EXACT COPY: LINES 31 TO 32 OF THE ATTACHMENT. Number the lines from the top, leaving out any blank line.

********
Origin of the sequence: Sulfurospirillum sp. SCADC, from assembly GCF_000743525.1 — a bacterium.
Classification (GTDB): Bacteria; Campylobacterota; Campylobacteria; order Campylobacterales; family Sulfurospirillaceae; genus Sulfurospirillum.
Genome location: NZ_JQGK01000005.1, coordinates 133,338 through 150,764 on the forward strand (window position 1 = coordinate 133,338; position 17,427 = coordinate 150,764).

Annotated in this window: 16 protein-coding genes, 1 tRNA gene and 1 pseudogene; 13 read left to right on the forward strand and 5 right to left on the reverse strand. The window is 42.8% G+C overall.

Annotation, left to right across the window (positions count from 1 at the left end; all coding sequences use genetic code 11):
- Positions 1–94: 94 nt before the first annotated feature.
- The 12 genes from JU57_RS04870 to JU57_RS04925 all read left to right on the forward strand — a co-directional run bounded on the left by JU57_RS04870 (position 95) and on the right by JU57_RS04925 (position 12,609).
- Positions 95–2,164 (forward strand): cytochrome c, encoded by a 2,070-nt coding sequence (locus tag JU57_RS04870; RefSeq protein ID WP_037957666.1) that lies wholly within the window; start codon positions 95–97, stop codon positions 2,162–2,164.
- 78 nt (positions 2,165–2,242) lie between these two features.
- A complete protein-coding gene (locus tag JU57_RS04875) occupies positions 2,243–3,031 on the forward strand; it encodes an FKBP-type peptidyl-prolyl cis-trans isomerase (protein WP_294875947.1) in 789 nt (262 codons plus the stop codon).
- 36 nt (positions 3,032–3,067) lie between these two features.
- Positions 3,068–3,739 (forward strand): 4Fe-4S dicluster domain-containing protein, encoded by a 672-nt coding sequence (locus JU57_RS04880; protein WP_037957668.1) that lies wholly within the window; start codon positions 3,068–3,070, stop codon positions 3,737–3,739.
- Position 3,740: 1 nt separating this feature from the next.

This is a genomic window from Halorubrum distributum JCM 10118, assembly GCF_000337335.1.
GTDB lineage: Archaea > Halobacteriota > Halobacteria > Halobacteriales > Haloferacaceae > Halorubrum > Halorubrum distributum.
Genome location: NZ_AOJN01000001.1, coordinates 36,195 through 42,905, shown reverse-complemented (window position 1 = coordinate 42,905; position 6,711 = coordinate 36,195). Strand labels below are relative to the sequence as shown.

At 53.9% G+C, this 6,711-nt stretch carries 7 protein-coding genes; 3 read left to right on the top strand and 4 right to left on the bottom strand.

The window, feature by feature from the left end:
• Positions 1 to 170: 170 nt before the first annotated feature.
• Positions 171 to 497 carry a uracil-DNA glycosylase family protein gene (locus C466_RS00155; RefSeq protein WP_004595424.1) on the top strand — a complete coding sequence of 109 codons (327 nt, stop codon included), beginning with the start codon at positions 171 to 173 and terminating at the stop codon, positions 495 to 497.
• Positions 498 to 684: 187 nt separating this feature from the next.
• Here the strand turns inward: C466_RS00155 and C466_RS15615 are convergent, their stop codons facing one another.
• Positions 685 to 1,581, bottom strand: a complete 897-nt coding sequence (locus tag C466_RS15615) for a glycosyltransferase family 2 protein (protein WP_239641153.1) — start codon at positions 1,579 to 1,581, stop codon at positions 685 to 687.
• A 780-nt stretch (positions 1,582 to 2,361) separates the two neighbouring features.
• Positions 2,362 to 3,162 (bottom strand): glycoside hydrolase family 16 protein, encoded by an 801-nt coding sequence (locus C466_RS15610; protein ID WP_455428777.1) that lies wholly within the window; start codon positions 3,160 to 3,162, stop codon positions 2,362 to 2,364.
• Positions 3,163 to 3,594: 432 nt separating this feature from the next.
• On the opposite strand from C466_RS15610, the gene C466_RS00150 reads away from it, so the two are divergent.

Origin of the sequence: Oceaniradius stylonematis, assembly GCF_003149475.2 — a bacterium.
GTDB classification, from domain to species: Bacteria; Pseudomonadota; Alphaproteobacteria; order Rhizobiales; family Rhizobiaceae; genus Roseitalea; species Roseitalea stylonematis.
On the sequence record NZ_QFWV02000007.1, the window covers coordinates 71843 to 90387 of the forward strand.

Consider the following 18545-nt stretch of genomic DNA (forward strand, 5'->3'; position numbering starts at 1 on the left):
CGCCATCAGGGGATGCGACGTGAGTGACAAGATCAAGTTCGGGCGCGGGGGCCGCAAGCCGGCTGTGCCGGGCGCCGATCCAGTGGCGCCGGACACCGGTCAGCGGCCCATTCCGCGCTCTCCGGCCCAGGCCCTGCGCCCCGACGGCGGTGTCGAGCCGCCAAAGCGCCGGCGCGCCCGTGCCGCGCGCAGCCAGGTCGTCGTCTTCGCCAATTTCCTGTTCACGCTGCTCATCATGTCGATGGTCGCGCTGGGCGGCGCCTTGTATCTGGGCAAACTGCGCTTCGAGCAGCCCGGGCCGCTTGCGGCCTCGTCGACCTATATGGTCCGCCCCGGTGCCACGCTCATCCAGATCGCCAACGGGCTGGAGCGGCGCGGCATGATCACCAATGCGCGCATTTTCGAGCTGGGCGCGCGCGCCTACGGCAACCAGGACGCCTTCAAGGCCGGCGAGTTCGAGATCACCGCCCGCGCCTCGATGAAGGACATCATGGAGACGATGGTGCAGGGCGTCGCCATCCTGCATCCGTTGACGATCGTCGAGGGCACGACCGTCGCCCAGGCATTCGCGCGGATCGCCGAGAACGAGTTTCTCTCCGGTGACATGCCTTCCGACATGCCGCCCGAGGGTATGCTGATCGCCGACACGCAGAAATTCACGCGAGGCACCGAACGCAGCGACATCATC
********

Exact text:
Consider the following 18545-nt stretch of genomic DNA (forward strand, 5'->3'; position numbering starts at 1 on the left):
CGCCATCAGGGGATGCGACGTGAGTGACAAGATCAAGTTCGGGCGCGGGGGCCGCAAGCCGGCTGTGCCGGGCGCCGATCCAGTGGCGCCGGACACCGGTCAGCGGCCCATTCCGCGCTCTCCGGCCCAGGCCCTGCGCCCCGACGGCGGTGTCGAGCCGCCAAAGCGCCGGCGCGCCCGTGCCGCGCGCAGCCAGGTCGTCGTCTTCGCCAATTTCCTGTTCACGCTGCTCATCATGTCGATGGTCGCGCTGGGCGGCGCCTTGTATCTGGGCAAACTGCGCTTCGAGCAGCCCGGGCCGCTTGCGGCCTCGTCGACCTATATGGTCCGCCCCGGTGCCACGCTCATCCAGATCGCCAACGGGCTGGAGCGGCGCGGCATGATCACCAATGCGCGCATTTTCGAGCTGGGCGCGCGCGCCTACGGCAACCAGGACGCCTTCAAGGCCGGCGAGTTCGAGATCACCGCCCGCGCCTCGATGAAGGACATCATGGAGACGATGGTGCAGGGCGTCGCCATCCTGCATCCGTTGACGATCGTCGAGGGCACGACCGTCGCCCAGGCATTCGCGCGGATCGCCGAGAACGAGTTTCTCTCCGGTGACATGCCTTCCGACATGCCGCCCGAGGGTATGCTGATCGCCGACACGCAGAAATTCACGCGAGGCACCGAACGCAGCGACATCATC